When development and operation teams use specific machine learning models or patterns, then we are actually utilizing a new model of operations known as MLOps, or machine learning operations.
As big data is becoming more than ever vital to organizational success, ML engineers need to find ways to automate aspects of model validation, choosing valuable data inputs, processing datasets, and other data science tasks.
MLOps is a relatively new concept that has become increasingly important as machine learning, algorithms, and artificial intelligence (AI) become critical aspects of developing complex and big applications and computer systems.
MLOps promises to evolve to meet those and other needs.
Collection of procedures known as MLOps endeavors to install and maintain machine learning models in production in a reliable and effective manner.
In the following sections, we'll describe the essential aspects of machine learning operations (MLOps) and how they can benefit everyone, from data scientists who want to optimize big data mining to company stakeholders who want to streamline workflows.
We'll also provide some real-world use cases to help you understand MLOps can improve your:
If you don't feel up-to-date on the latest trends in artificial intelligence and machine learning, catch up by reading reading our earlier blog post.
As we said earlier, MLOps uses concepts in DevOps to make machine learning models more reliable and efficient. For example, MLOps seeks to provide continuous integration and continuous delivery throughout an application's development lifecycle.
Reaching these goals means that data engineers and data engineering teams must review various machine learning models and monitor real-time data.
Once software engineering teams find ML models that perform well, they can automate many of the steps that contribute to a product's ongoing success.
With that said, we recognize that this is a rapidly evolving area of technology. We encourage you to reach out and learn more about testing model performance, comparing model versions, and retraining algorithms.
We'll give you advice based on the latest information, but we expect to see numerous exciting future advancements.
We use MLOps because human minds cannot comprehend or process massive amounts of data. Model development has become so complex that data scientists must rely on trained algorithms to automate processes and make informed decisions.
You can think of MLOps as a group of tools that do work humans can't accomplish. The tools cannot work without human assistance, though.
After periods of ML development, the services can operate with relatively little oversight. As long as you monitor them and make adjustments throughout the machine learning lifecycle, the tools should serve teams for long periods.
Some specific reasons we use MLOps include:
MLOps initiatives will find new problems to solve as the technology advances. It's exciting to think that this young technology has already accomplished so much.
Currently, experts recognize three levels of ML software:
Each level contains several sub-levels that contribute to a project's goals.
ML models can only work well when they have access to high-quality, meaningful data. The importance of quality data means that teams need to spend a lot of time creating and testing their training data.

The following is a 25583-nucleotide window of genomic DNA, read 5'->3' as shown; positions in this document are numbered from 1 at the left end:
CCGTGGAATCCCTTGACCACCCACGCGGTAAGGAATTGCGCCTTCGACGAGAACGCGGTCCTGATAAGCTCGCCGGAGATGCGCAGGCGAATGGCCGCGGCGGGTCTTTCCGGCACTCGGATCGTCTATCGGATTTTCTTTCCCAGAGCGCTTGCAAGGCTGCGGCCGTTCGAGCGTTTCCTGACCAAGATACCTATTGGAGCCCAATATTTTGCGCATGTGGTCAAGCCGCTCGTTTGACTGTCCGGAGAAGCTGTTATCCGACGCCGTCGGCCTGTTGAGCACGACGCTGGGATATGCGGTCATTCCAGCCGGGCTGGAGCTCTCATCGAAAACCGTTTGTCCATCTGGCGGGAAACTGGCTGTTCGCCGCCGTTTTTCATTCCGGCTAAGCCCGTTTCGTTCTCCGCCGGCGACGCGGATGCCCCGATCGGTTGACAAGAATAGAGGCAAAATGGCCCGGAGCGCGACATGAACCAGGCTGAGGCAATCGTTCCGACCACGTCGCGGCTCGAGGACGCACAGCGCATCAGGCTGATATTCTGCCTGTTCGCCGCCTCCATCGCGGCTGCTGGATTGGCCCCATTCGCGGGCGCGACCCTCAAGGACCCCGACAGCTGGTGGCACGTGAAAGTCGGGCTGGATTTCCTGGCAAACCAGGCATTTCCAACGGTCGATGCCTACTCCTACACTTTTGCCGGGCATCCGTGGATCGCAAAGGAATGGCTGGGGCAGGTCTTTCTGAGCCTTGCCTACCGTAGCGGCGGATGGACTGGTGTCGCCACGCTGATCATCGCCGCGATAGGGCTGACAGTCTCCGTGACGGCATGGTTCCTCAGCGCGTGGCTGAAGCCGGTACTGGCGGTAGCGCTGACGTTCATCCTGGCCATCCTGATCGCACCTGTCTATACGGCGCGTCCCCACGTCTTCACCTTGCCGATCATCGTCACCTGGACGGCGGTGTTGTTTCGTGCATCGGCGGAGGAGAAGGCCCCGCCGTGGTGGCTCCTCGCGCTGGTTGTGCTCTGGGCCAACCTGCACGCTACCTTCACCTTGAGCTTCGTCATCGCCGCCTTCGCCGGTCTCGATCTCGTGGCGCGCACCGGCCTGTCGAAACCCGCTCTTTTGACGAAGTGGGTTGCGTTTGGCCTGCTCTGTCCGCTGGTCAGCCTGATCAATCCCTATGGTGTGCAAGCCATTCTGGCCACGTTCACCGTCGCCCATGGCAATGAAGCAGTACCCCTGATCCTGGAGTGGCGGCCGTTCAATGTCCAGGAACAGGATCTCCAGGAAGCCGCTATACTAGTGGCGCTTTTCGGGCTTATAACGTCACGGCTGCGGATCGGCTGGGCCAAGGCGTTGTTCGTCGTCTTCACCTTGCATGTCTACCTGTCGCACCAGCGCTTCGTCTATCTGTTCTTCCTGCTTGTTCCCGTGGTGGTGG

Creating and testing often involve:
Machine learning pipelines determine how the ML workflow will function and whether model training reaches its intended goals. Typical tasks of building machine learning pipelines include:
Model engineering might require an iterative approach with several rounds of testing before teams find a successful ML pipeline for the production environment.
Before finalizing an algorithm, teams need to take some final steps that usually include:
You might already use machine learning for benefits like:
MLOps only adds to these advantages. Successful machine learning projects based on MLOps principles can lead to:
You already collect a lot of information when users interact with your products. Don't waste time, storage space, and effort. Instead, you can deploy MLOps to find novel, insightful uses for your data.
Obviously, you can use MLOps in numerous ways. The following use case describes how a rideshare company might use MLOps to predict demand, lower abandoned requests, and set dynamic prices.
RideShareCo wants to streamline its processes to become more competitive while increasing revenues. The company decided to use machine learning to review historical data and detect patterns.
RideShareCo knows that it can't afford to hire a new team of data scientists to oversee these operations, though.
It also knows that data can evolve rapidly, making historical data less valuable over time. The company contracted with MLOps experts to discover ways they could use this new modeling approach.
Over time, RideShareCo and its partner underwent several iterations of its algorithms. After intensive testing, they created tools that could automatically:
Now, RideShareCo has someone review the models to ensure they work correctly. The other features happen automatically and become increasingly accurate as they process more data.
Are you interested in exploring the full options of machine learning operations and how they can benefit your organization? We're excited to help!
Reach out so we can assist you find an ML platform, develop a unique MLOps process, or simply discuss opportunities for success. We know that new concepts can seem daunting at first. We're here to make the adoption process as easy as possible!